Despite all the doom and gloom over loot boxes and shoddy publisher practices, 2017 was another great year for gaming. This was especially evident in the indie sector, which was packed full of awesome new releases. In fact, there were arguably too many good indie games coming out, and many of them slipped through the cracks. It’s with this in mind that I decided to do something a little different with my 2017 indie round-up article. I could have made this easy and just loaded my list with games like Cuphead, Original Sin 2, Hollow Knight, A Hat in Time, and all the other big indie darlings that have shown up in most end-of-the-year lists. Instead, I want to focus on 10 indie games that may have slipped under your radar. There’s a few on the list you’ve probably heard about already, but hopefully you’ll discover a game or two you didn’t know existed.
Grim Dawn – Ashes of Malmouth (PC)
My first entry could be considered cheating, since the original Grim Dawn made my list last year. However, the Ashes of Malmouth expansion pack adds a ton of new content to a game that was already highly replayable. Crate Entertainment could have stopped at adding two new story chapters, two new classes, and increasing the level cap; that alone would have been worth the $18 price tag. Instead, they just kept adding new content. New environments, new Constellations to further customize your playstyle, new optional super bosses that push your skills to the limit, and many small quality of life enhancements like illusionists and respec options that allow you to tweak your character’s performance and appearance to perfection. Ashes of Malmouth is what expansions used to be in the golden era of PC gaming, and further cements Grim Dawn‘s status as arguably the best ARPG release in years.
Do you remember Bloodline Champions? I’m guessing you probably don’t, since it was a pretty big flop when it came out in 2011. Bloodline Champions took the MOBA genre and distilled it down to its most fun and intense aspect: the teamfights. Luckily, Stunlock Studios didn’t give up on this idea, and the end result is Battlerite. Much like its predecessor, Battlerite strips out complicated item builds, farming, towers, jungling, and many other MOBA gameplay quirks so that teams of players can focus on annihilating one another in best-of-five arena combat. Matches are quick and brutal, with most games only lasting about five to seven minutes. Almost every ability is a skillshot that needs to be aimed, and the game’s clean UI ensures that you always know exactly what’s going on. While Battlerite does have loot boxes for cosmetic items, it still features one of the most fair business models in any free-to-play title, and you can buy every champion as part of a $30 bundle. It has its flaws, but Battlerite is my current go-to competitive multiplayer game.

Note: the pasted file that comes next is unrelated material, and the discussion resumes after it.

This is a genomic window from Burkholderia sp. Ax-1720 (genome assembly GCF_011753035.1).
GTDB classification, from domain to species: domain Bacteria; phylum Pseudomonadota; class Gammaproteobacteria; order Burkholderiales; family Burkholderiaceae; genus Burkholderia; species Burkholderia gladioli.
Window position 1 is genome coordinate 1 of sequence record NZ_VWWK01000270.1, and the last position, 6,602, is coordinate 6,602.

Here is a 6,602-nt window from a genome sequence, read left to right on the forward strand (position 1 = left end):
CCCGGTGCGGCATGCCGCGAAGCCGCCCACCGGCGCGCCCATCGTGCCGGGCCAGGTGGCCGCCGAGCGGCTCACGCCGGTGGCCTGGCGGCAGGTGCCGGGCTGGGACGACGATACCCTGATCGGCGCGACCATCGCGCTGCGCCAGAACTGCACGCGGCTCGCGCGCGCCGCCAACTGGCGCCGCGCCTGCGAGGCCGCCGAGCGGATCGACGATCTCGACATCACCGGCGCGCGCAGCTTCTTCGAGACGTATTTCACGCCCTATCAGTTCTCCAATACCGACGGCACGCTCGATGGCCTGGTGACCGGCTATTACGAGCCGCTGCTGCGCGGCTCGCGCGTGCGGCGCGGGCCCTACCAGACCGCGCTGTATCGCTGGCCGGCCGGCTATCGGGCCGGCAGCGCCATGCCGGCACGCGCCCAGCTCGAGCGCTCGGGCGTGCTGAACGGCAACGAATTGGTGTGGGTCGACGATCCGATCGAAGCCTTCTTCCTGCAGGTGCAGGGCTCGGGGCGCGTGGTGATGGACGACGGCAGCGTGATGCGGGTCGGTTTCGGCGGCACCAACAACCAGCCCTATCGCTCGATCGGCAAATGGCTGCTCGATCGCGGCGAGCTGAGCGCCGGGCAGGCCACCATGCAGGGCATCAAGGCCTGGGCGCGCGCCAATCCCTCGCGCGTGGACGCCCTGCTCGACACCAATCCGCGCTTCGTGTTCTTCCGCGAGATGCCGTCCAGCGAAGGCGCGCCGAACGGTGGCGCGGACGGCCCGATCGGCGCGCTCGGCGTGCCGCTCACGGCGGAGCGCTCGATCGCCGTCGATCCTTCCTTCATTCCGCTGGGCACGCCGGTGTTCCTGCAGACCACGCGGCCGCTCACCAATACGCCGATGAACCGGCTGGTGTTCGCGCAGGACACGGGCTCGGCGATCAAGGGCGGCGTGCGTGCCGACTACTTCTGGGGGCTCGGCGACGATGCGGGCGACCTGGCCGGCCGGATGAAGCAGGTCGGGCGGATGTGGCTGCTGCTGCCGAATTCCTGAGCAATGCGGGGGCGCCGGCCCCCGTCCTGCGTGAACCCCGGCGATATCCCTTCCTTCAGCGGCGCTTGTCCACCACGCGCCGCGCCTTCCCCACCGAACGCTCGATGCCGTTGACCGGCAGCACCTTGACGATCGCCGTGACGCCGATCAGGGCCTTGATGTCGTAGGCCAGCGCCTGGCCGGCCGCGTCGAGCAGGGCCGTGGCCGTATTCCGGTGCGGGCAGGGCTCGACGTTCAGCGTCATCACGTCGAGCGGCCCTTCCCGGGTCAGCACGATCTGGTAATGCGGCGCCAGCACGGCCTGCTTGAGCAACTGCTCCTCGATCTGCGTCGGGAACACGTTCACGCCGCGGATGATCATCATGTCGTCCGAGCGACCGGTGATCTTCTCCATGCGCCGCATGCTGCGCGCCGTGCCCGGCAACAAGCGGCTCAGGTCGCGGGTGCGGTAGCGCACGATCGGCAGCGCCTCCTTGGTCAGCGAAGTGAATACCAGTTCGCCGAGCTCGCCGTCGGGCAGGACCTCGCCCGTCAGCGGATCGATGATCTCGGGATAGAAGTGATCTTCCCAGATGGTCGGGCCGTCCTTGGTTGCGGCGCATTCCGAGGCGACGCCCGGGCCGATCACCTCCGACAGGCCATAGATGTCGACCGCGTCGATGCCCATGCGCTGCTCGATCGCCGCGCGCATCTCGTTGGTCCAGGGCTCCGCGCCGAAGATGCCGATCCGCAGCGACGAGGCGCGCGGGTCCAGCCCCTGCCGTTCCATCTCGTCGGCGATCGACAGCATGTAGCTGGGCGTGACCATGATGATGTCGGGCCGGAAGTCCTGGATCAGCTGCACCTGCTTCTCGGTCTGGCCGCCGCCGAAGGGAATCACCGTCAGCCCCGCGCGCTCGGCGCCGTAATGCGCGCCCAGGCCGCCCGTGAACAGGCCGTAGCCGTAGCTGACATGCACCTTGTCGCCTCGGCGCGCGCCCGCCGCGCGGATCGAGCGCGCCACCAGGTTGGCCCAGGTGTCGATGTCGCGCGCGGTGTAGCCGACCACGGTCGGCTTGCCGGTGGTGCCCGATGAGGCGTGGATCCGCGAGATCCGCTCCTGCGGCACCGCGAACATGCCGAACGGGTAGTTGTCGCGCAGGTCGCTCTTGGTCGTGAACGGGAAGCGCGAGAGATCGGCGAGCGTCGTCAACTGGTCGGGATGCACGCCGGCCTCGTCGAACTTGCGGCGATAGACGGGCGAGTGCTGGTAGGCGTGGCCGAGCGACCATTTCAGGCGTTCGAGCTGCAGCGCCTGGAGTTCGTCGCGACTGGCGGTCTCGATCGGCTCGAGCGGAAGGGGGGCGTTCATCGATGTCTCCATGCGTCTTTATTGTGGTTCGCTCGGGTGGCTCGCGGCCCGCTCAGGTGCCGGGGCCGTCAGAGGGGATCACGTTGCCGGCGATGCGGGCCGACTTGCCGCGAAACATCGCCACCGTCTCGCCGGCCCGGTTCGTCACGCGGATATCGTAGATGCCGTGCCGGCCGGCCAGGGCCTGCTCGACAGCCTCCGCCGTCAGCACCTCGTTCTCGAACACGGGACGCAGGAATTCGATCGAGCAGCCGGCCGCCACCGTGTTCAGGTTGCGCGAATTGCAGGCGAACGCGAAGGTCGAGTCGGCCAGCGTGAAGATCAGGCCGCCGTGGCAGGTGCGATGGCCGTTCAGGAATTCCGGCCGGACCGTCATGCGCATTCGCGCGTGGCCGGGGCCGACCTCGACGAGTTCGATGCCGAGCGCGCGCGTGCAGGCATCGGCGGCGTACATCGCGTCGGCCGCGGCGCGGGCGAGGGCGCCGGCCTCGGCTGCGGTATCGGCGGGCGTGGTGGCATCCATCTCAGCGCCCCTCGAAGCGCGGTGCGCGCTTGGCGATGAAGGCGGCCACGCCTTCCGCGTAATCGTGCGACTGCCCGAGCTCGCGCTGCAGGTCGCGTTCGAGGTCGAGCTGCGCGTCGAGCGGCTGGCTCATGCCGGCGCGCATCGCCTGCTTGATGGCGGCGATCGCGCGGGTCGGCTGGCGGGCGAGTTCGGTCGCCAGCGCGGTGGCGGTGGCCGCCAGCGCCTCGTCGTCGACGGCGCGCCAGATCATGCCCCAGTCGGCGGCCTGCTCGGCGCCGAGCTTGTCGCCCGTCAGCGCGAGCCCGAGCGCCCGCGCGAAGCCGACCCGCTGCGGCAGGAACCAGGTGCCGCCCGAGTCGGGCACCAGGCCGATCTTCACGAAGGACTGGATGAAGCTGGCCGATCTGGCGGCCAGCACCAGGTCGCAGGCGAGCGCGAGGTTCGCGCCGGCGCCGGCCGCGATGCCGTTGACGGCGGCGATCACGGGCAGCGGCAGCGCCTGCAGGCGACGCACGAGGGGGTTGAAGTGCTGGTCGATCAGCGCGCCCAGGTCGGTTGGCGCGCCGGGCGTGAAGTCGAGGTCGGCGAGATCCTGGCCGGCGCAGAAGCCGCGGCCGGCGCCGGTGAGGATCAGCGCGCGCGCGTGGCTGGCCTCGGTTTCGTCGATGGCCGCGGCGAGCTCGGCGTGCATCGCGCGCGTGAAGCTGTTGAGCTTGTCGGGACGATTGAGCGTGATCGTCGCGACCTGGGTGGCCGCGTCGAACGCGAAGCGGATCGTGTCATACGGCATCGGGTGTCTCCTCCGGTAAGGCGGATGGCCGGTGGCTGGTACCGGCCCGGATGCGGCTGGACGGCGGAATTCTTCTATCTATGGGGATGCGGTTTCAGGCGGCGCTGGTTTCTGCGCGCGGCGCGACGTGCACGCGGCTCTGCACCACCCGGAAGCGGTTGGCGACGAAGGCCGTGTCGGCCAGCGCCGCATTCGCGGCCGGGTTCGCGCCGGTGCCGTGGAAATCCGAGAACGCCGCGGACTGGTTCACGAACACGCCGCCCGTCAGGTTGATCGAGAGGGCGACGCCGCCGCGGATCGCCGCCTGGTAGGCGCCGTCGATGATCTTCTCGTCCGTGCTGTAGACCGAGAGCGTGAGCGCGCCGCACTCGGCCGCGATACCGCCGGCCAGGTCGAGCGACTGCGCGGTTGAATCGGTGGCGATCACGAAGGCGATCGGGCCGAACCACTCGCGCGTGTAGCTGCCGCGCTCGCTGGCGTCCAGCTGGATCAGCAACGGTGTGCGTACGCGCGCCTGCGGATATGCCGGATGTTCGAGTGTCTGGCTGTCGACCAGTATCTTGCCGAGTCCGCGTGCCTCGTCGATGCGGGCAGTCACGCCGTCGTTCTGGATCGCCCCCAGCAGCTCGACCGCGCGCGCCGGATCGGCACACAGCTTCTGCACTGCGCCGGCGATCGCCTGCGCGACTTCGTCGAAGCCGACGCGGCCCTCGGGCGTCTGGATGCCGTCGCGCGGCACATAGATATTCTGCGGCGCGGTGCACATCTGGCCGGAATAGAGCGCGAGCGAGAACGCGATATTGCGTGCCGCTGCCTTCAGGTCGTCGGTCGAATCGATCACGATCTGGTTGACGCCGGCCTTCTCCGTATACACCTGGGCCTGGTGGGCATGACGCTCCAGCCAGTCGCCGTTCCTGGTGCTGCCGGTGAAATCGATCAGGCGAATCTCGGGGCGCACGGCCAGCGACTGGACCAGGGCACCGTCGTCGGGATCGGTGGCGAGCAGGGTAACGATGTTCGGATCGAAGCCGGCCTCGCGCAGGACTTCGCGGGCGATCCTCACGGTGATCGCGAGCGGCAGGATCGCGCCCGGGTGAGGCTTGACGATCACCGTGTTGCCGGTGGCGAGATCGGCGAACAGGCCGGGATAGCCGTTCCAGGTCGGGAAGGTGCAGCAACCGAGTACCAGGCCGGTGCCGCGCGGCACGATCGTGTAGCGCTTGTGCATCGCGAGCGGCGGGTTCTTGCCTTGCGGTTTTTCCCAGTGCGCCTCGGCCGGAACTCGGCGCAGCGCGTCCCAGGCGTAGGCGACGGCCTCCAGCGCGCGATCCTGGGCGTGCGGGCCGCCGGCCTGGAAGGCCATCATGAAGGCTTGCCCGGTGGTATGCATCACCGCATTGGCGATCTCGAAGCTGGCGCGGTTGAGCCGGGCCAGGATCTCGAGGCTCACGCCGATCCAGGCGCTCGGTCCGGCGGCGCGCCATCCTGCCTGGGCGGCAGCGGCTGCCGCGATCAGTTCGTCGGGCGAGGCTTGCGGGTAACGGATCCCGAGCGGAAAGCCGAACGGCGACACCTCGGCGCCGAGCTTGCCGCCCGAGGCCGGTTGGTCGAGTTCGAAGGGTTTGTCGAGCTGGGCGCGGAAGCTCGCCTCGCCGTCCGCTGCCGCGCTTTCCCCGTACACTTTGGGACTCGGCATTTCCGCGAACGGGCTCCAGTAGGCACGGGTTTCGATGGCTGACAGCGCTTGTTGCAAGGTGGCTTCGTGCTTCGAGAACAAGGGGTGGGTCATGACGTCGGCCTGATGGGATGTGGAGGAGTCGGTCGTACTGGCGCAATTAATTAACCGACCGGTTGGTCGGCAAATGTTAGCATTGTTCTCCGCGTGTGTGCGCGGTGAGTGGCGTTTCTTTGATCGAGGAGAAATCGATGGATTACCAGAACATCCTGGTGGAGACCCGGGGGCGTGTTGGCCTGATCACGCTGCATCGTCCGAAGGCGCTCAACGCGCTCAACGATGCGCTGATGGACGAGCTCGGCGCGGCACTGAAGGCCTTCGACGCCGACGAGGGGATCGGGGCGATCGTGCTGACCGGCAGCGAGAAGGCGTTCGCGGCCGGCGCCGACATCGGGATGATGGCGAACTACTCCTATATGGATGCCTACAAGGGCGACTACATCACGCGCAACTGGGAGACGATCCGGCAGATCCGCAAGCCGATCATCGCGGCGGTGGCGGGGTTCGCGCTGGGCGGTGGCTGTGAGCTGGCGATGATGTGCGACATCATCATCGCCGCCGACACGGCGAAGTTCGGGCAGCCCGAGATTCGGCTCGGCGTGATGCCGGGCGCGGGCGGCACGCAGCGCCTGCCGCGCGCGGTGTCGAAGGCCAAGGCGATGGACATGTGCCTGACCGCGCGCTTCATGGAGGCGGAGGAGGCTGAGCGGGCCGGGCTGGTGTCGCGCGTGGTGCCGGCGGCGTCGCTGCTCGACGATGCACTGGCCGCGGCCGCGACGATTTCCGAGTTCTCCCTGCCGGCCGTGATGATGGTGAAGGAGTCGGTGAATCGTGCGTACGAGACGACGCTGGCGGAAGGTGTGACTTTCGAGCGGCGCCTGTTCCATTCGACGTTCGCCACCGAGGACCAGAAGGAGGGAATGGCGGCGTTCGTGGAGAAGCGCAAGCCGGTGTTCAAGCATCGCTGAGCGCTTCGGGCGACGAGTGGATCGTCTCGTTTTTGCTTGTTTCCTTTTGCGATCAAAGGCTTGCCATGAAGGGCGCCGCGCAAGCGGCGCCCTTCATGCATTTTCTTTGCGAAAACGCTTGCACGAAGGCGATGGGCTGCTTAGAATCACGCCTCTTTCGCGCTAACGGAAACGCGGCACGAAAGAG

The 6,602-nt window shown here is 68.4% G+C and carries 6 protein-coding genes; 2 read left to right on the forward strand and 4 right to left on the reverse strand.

Cryptark (PC, PS4)
Cryptark is the latest game by Alientrap, the indie developer best known for their Greek pottery-inspired Metroidvania game, Apotheon. Cryptark is a 2D rogue-lite shooter that places a massive emphasis on risk vs reward. You play as a hardsuit pilot working for a salvage company that raids space hulks in search of ancient alien artifacts. While these ships are long-abandoned, their security systems are still active, making your operations an extremely difficult and deadly job. Profit margins are razor thin, which is where the risk vs reward aspect comes in. Each piece of equipment and round of ammunition costs money, and the less you bring into an operation, the greater your potential profits. Likewise, each mission has optional objectives, and most ships have weapons and equipment you can repurpose for yourself. Do you play it safe, or take risks by bringing less equipment and pursuing those extra objectives for more cash? Either way, you’ll probably die a lot.
Nex Machina (PC, PS4)
Housemarque of Resogun fame returned last summer with Nex Machina. Like Resogun, Nex Machina is a arcade-inspired trip full of neon visuals, a pulse-pounding synth soundtrack, and challenging twin stick action. Your enjoyment of Nex Machina will ultimately come down to how much you like chasing high scores and hidden secrets, because that’s the entire point of the game. The arcade mode can be completed in under two hours on the standard difficulty, but each world has tons of secret levels to uncover and hidden objects to destroy to pad out your high score. It’s pure arcade action polished to a mirror shine, and if that’s what you’re after then you need Nex Machina in your life.
X-Morph: Defense (PC, PS4, Xbox One)
X-Morph was one of 2017’s surprise hits for me. Every other game on this list is something I knew was coming. X-Morph came out of the blue, from a small Polish company whose only previous title was an obscure car combat game called Zombie Driver that originally released on mobile nearly a decade ago. X-Morph is a blend of tower defense and top-down shooter that lets you play as resource-hungry aliens here to strip-mine Earth. You place towers along routes to protect your core like in most tower defense games, but in X-Morph the towers are mostly just there to delay and thin out the enemy hordes. The majority of the heavy lifting is up to you and your highly advanced, transformable alien aircraft. The tower variety isn’t as great as many games in the genre, but this is balanced out by the solid twin stick shooting mechanics and awesome boss fights against enormous military vehicles. There’s a demo available too, so I urge you to give X-Morph a chance.